Kinematical theory of diffraction multiplicity of lattice planes - every lattice plane is a group of lattice planes - only the lattice plane distance determines the peak position, thus all lattice planes of a group (equivalent lattice planes) contribute to the intensity of that peak - lattice planes with high multiplicity cause a high diffracted intensity - multiplication factors depend on symmetry

Kinematical theory of diffraction Lorentz, polarisation and absorption correction - change of intensity due to partially polarised radiation with monochromator - duration of a reciprocal latttice point fulfilling the diffraction condition single crystal powder - correction of different path lengths in the sample at different angles 2 q for symmetrical geometry: A = (2µ)-1

Kinematical theory of diffraction structure factor - how is the intensity of the diffracted radiation affected by the atomic arrangement - contains amplitudes and phases is a complex quantity N … number of atoms in the unit cell - combines information from direct and reciprocal space - more explicit: - structure factor is the Fourier transform of the scattering power of a unit cell (distribution of electron density)

Kinematical theory of diffraction atomic scattering factor - the scattering power of an atom results from the constitution of ist electron shell, which is decribed by the atomic scattering factor - fi are usually tabulated as function of sin q/l - analytical approximation: - ai, bi are c tabulated (calculated by the Hartree-Fock model)

Kinematical theory of diffraction atomic scattering factors Cl Cl. K+ O

Kinematical theory of diffraction atomic scattering factors correction of the atomic scattering factors in the vicinity of resonances (excitations) : - f‘ = anomalous absorption - f‘‘ = anomalous dispersion

Kinematical theory of diffraction atomic scattering factors X-rays neutrons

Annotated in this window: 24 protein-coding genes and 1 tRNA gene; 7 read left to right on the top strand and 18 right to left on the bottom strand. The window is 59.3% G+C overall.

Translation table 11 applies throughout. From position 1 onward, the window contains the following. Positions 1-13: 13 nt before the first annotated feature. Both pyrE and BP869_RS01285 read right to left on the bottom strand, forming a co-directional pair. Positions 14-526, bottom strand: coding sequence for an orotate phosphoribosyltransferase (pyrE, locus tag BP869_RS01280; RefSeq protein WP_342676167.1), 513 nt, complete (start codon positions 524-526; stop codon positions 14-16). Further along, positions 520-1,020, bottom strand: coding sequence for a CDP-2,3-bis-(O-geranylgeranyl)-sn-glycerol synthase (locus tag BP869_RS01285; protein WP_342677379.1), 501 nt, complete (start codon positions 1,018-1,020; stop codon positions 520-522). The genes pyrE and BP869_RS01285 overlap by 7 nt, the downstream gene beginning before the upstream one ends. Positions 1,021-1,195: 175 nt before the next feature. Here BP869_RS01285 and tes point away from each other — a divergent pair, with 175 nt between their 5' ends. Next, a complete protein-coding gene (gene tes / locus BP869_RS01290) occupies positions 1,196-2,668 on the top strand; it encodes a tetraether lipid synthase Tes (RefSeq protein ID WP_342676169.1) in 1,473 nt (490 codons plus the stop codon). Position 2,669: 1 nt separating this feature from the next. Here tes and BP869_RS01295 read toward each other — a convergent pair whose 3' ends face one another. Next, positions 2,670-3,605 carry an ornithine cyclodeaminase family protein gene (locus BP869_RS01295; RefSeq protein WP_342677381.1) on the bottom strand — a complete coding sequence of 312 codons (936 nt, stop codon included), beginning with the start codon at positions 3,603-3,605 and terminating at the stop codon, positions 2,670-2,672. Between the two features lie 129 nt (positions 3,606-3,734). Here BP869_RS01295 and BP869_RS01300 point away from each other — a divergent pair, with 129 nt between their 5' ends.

Kinematical theory of diffraction periodicity/symmetry of the lattice - Friedel law: diffracted intensities of reciprocal lattice point with positive and negative r* are identical (connected through an inversion centre) incl. symmetry operator from direct space: (real) change of phase, amplitude remains constant structure factors for positive and negative lattice vectors are complex conjugate (imaginary)

Kinematical theory of diffraction periodicity/symetry of the lattice consequences: - point symmetry of an object is kept upon diffraction point group of the diffraction pattern is centrosymmetric = Laue class (also in cases when the point group of the structre is NOT!)

Kinematical theory of diffraction periodicity/symmetry of the lattice consequences: - translation symmetry (centres, screw axes, glide planes) do not impact the symmetry of the diffraction patter, but the systematic absence of certain diffraction maxima goal: interpretation of systematic absences of reflexes in relation to crystal symmetry

Kinematical theory of diffraction systematic absences

Kinematical theory of diffraction profile functions (peak height) Gauss Lorentz - simple to calculate well described EDX- and neutron diffraction advantageous convolution properties symmetric - simple to calculate weights the tails advantageous convolution properties symmetric instrumental profile

Kinematical theory of diffraction profile functions (peak height) Pearson VII - Lorentz function of m-th order describes different peak shapes simpler to calculate than similar functions pseudo-Voigt - sufficient approximation of the Voigt function linear combination of Lorentzian and Gaussian can describe different peak shapes only slightly more complicated to calculate than simple functions

Kinematical theory of diffraction Debye-Waller factor - Phonons are coupled oscillations of atoms around their equilibrium position - causes a timely variation of the electron density distribution -> variation in scattering power of the atoms - oscillations can assumed to be isotropic (neglection of the next neighbours) - when isotropic, probability density function is a Gaussian - more accurate are anisotropic oscillations (assume ellopsoidal shape) - only at T = 0, atoms should be at rest - timescale of the diffraction experiment >> timescale of atomic oscillations (time average sufficient for description)

Kinematical theory of diffraction